On February 1st, the long-running Brexit saga finally came to an end, and British citizens woke up on an island both figuratively and literally. But the ramifications of the United Kingdom leaving the European Union are still being parsed. On February 8th, Radiohead bassist Colin Greenwood wrote an op-ed in The Guardian that looked at the new requirements for British bands on the Continent and called for the government to “renegotiate on the provision for touring in Europe.”
Greenwood opens the op-ed by recalling Radiohead’s first European excursions, the “small clubs and early festival slots across Sweden, The Netherlands and France in a crappy old bus that smelled of diesel and had sad grey curtains.” He adds, “There were so many different kinds of milk.”
Beyond the fond memories, Greenwood cites those experiences as one of the reasons that Radiohead achieved their success. “Like Hamburg to the Beatles, Europe was crucial to our growth as a band,” he writes. “It allowed us to see ourselves untethered from our UK roots and to imagine a life in music that could reach audiences everywhere.”
Now, without the benefits of the EU, British bands will have to climb a new mountain of paperwork. Greenwood points out that “Before Brexit, a carnet (a list of goods going in and out of the country) was just needed for Norway and Switzerland. Now it would be more like playing South America, where each country has its systems for dealing with “third countries” like us.”
This isn’t just a matter of filling out forms; European tours will be expensive. A “£10,000 guitar would need a carnet that would cost about £650 plus VAT. The costs of travel and accommodation are already high, and the extra paperwork and expenses would rise quickly for a touring orchestra.”
As Greenwood points out, “I’m lucky enough to afford it,” but young bands may never get the chance to follow in Radiohead’s footprints. Greenwood calls it “a tragedy of deferred dreams.”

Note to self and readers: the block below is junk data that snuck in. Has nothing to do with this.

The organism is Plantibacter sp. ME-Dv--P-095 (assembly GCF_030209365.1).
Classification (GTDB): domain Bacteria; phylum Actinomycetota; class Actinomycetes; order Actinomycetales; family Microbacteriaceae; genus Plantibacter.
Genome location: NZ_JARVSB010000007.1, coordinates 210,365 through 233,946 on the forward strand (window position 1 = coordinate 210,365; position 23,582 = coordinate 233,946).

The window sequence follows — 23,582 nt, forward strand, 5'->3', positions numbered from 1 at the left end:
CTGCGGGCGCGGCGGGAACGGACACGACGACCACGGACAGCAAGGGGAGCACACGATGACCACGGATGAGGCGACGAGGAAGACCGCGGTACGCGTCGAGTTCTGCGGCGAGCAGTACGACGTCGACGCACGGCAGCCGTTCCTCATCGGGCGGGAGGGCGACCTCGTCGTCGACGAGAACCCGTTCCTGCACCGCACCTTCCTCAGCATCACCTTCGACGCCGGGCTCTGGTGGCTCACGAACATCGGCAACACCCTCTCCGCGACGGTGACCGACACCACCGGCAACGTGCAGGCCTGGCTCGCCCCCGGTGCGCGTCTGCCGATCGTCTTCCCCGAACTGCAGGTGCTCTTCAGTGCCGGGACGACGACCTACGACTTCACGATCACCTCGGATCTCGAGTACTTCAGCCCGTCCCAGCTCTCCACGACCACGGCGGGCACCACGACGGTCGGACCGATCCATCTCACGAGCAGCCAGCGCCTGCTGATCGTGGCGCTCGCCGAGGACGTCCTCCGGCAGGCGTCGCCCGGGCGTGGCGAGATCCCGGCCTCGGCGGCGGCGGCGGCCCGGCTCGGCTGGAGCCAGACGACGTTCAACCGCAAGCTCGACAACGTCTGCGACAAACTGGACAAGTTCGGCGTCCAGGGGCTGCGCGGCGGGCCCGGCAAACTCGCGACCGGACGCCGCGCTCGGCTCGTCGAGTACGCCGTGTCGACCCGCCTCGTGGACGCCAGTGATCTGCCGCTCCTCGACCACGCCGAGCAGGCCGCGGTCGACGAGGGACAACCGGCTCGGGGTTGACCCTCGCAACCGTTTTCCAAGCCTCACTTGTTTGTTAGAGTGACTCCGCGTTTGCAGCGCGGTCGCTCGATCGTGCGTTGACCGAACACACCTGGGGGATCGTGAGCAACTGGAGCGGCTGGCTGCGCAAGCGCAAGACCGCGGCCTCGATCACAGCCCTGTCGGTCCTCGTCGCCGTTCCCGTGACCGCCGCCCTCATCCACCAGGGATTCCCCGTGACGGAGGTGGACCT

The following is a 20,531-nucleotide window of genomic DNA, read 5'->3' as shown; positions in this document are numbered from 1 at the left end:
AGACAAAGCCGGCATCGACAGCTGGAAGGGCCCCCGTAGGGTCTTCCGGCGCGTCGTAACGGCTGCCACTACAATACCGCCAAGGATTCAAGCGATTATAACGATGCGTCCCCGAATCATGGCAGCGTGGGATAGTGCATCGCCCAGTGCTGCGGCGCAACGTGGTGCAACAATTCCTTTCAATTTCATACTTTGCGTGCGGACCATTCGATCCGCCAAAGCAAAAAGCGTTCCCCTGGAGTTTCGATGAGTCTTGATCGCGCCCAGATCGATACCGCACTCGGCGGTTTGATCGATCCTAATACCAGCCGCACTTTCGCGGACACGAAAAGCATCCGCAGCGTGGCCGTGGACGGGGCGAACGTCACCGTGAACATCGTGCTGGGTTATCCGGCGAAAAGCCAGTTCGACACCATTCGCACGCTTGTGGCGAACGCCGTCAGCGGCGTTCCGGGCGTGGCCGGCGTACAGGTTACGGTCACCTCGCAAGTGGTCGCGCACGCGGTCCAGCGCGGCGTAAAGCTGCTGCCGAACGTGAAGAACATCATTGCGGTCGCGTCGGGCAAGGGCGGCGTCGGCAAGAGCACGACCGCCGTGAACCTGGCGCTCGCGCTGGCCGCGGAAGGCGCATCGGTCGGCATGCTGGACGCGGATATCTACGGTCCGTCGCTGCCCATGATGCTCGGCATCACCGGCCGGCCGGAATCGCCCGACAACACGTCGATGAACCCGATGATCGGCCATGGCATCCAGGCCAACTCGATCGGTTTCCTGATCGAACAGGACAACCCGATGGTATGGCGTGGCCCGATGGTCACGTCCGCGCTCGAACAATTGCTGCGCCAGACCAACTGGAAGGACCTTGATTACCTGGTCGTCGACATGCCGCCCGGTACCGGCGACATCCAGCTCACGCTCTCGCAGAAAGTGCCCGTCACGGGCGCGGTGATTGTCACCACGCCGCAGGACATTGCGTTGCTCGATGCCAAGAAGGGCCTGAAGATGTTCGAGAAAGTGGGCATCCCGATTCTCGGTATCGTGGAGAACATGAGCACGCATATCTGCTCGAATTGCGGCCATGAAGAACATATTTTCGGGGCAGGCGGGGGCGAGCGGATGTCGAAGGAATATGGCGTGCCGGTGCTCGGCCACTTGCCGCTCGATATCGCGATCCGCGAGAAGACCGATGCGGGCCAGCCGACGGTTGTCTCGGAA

Besides that, the bassist is “worried for all the brilliant crew who have carried us as a band for nearly 30 years.” He frets that the UK crew “might find it that much harder to compete with EU alternatives,” while “the Dutch, German and French technicians we’ve used for decades might find it’s not worth the candle to work here.”
Greenwood ends with a call for the British government to get back to the negotiating table. He writes,
“It is time for the UK government to admit it didn’t do enough for the creative industries during the Brexit negotiations and look to renegotiate on the provision for touring in Europe. My country’s music is great because it scorns borders and boundaries; it is a great patriotic source, a force of confidence, joy and shared passions. I am proud of my country and all the music it has exchanged with the world, and I am sure that pride is felt across all ages and cultures in the UK. It is the antithesis of the culturally pinched nationalism that is Brexit, and its diminishment would deprive us all.”
If you, too, find yourself nostalgic for Radiohead’s early days, make sure to check out the Radiohead Public Library which the band launched last year. In January, an early Radiohead demo hit the auction block featuring three unreleased songs.
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